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From Brickie to Sparky: Apprentice Takes on Second Trade

Posted in Apprenticeships Bricklaying Electrical General

An apprenticeship takes a great deal of commitment and hard work to complete. Reaching the finish line is a huge accomplishment and usually signals time for that apprentice to move onto having greater responsibilities and seniority in that trade.

However, some apprentices decide that a change in career direction is right for them, which is what My Gateway apprentice Rebekah Balmer has done.


Rebekah completed her bricklaying apprenticeship last year and is now a first year electrical apprentice.

Rebekah is well into her first year as an electrical apprentice, undertaking her Certificate III in Electrotechnology while hosted to Nilsen. In 2019, Rebekah completed her Certificate III in Bricklaying/Blocklaying.

So why go from ‘brickie’ to ‘sparky’ in a matter of months?

“I wanted to expand my knowledge of the construction industry and have always had an interest in electrics,” Rebekah explained.

Despite bricklaying and electrical being two different trades, Rebekah has been able to utilise much of what she learnt in her first apprenticeship to help her in her second.

“I obtained the knowledge of what makes a good apprentice, and what is required on a construction site and how they work. Also, the use of tools and how the tools operate [is similar].”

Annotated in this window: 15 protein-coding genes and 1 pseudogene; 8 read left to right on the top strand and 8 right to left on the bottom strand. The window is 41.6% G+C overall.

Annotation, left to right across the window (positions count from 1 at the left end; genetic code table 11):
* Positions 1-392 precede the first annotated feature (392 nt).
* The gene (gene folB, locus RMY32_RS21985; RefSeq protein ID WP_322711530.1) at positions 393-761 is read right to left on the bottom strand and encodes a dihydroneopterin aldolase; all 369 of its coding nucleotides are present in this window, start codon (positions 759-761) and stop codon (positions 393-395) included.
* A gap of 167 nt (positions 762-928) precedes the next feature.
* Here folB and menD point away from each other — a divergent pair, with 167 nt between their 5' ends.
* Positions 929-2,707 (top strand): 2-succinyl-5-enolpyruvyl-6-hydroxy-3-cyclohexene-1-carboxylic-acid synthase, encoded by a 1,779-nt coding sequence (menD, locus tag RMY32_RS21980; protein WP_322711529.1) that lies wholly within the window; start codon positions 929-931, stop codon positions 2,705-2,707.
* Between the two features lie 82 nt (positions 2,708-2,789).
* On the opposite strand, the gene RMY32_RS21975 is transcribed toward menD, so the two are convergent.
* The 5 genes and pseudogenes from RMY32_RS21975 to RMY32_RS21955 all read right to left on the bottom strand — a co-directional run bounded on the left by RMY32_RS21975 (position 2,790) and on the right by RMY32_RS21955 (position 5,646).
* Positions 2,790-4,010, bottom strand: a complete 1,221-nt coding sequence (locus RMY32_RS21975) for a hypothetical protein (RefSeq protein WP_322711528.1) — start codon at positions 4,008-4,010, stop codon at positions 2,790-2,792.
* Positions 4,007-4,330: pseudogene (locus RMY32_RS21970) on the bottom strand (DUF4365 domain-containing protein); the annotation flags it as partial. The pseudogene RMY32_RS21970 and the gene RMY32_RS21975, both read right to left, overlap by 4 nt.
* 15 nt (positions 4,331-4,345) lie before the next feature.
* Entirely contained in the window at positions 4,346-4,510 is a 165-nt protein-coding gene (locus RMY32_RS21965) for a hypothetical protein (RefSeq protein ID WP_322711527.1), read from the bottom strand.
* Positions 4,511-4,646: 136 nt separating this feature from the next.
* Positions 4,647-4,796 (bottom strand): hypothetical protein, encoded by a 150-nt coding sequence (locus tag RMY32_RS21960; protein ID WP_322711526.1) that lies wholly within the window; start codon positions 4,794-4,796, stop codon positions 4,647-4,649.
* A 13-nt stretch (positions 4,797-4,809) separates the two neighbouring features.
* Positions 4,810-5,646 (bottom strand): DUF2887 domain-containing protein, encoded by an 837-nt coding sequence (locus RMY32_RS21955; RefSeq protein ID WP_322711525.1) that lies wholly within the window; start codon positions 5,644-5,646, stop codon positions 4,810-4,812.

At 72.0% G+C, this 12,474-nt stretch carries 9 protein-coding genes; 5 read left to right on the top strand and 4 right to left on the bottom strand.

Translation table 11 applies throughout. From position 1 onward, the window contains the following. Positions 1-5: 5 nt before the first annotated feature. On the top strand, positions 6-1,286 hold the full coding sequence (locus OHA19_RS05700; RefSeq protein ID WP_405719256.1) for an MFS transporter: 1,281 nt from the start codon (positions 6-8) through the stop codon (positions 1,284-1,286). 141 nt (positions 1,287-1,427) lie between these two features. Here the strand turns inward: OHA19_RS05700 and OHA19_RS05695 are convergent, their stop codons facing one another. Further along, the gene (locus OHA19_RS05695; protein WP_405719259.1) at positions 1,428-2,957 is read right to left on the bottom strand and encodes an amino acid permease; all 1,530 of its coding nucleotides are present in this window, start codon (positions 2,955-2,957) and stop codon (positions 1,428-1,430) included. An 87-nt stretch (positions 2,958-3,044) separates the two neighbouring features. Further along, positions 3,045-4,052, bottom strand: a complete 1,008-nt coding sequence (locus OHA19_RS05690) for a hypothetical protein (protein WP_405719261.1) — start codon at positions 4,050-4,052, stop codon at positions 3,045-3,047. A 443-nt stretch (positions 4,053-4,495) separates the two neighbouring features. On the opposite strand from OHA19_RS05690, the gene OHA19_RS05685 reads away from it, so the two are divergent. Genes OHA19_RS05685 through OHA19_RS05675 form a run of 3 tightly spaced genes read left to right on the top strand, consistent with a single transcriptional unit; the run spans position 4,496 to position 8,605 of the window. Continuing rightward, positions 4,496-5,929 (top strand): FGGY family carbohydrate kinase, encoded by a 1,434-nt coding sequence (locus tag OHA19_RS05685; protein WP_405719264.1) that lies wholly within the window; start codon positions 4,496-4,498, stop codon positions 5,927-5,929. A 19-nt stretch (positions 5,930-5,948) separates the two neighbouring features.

There are some obvious differences between the two trades and Rebekah has found the study component of this apprenticeship a lot more intensive.

“The study for electrical is much more advanced and [there’s] a lot of work involved. A lot of studying outside of work and TAFE,” she said.

You might recall Rebekah featured in our Ladies Can Be Tradies campaign last year. Completing one apprenticeship in a mostly male-dominated trade is no easy feat so it is even more impressive that Rebekah has taken on a second trade. She has welcomed any challenges with open arms and in fact, overcoming those challenges has been something she has enjoyed.

“The challenges are starting again, meeting new people and adjusting to working with a big crew compared to bricklaying, where the maximum was six people,” Rebekah explained.

“So just to be able to rediscover my way into a world that consists majority of men and to be accepted as a female in that environment.”

Not everyone would be interested in taking on a second trade almost immediately after completing their first. But for those who are, Rebekah has some simple advice.

“My advice would be go for it and to have patience, as it can be tough at times, but worth it in the end!”

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